Building more binary protocols will be an uphill climb. The HTTP standards seem inherently textual. Many programmers have had bad experiences with proprietary binary protocols that can only be unpacked by proprietary libraries, which may or may not work as promised. The openness of JSON and REST has been winning, but that doesn’t mean an open approach to a binary protocol can’t bring efficiency to open standards. The Internet of things will generate more data than ever and many devices will use plenty of small packets that require tighter encoding. When that kind of performance is necessary, programmers will start looking for ways to add more binary efficiency to their packets.
Prediction No. 3: Video kills the HTML star
Once upon a time, we surfed the Web, jumping from website to website, grazing on text, and clicking through hyperlinks whenever we wanted to learn more. Now we binge watch for hours or even days, rising from the sofa groggy and lethargic when the episodes run out. If we touch the keyboard at all, it’s to search when the next “season” will be uploaded to Netflix. The Internet is morphing into television, and the video streams are paving over the interactive forking paths of text with a steady stream that does the thinking for us.
This isn’t completely true, and some even suggest the Internet is liberating television. People snack on television clips on some websites. I have no idea whether “Saturday Night Live” is still broadcast on Saturday night or if it’s ever really filmed before a live audience, but I do know that you can see each of the skits in a separate clip at a website. Does it still have an opening monologue? Is there still a guest host? Who knows?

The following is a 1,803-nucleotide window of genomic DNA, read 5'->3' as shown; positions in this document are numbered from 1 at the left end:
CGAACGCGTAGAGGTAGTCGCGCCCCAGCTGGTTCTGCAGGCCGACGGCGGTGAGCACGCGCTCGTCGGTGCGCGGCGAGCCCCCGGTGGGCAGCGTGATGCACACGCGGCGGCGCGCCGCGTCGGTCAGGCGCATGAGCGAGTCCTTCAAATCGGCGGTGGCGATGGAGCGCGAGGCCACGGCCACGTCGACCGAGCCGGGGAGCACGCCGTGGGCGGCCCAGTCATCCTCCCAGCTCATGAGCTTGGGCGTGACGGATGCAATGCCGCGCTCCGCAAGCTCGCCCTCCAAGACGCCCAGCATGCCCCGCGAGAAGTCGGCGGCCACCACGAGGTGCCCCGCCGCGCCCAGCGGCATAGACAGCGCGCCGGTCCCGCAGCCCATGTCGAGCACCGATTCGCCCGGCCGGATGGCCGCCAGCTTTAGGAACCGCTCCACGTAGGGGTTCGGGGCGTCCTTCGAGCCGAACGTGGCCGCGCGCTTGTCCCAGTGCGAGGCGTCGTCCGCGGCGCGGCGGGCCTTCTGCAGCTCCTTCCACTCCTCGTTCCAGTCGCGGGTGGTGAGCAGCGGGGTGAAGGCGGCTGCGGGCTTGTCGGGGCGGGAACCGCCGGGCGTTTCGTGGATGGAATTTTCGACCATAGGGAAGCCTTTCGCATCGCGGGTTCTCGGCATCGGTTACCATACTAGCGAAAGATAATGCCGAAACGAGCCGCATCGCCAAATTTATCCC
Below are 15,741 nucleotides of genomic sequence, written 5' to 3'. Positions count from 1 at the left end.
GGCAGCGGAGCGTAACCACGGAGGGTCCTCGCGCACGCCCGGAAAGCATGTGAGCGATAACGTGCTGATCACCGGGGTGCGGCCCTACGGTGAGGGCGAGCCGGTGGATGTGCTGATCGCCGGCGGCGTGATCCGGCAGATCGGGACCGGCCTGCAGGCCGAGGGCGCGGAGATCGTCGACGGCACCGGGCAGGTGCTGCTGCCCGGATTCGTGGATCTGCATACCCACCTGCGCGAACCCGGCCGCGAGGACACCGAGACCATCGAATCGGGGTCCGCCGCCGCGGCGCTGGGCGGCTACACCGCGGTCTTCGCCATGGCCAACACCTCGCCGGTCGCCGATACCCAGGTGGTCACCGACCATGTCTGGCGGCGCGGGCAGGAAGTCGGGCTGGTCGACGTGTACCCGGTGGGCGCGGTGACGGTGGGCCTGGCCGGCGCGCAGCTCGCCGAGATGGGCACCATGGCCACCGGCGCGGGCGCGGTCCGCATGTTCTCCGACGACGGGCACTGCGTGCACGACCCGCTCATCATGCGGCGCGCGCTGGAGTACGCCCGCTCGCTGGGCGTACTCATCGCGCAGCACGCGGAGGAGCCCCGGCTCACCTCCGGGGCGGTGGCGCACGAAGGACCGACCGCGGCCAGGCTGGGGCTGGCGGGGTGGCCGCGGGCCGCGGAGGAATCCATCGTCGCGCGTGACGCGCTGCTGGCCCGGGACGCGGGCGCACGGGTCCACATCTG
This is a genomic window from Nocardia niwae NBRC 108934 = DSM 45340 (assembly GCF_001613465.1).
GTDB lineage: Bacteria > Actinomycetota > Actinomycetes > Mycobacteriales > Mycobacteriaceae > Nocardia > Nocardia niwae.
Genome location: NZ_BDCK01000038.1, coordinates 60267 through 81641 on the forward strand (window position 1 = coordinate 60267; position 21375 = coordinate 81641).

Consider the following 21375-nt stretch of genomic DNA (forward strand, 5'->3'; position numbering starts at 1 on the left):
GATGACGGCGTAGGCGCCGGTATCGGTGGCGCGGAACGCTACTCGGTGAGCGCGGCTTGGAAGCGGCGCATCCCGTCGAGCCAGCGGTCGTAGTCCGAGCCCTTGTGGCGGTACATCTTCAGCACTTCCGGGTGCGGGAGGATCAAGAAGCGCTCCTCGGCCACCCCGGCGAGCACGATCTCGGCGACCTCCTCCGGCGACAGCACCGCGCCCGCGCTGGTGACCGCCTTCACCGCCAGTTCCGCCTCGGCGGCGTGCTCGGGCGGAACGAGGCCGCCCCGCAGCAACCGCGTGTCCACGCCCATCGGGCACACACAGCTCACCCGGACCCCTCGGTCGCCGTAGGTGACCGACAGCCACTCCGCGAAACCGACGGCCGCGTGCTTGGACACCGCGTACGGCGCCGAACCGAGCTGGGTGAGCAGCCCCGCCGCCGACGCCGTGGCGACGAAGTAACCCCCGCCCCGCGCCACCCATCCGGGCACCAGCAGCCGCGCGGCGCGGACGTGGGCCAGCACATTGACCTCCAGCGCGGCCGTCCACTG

But for all of this, there’s little for the couch potato to do except absorb moving images. There’s little clicking and barely any steering. Perhaps the next generation of video apps will add another layer and improve the tools that are already there. The death of Flash and the ascendance of HTML5 open up the possibilities to merge video clips with HTML. Maybe the programmers can take advantage of some of the opportunities. Until then, the users will be sitting there watching TV in much the same way that our grandparents did in the grainy old days, even if it is streaming from an Internet giant and not a three-letter national broadcasting company.
Prediction No. 4: Smartphones will do everything but phone calls
Does anyone talk on a smartphone anymore? We send text messages, read email, visit websites -- and that’s only the beginning. The little rectangular screens have been revolutionizing every part of our lives for more than a decade, and the changes are beginning to get interesting. As we add more sensors and find clever uses for the microphone, camera, and accelerometer, no business or hobby is safe.
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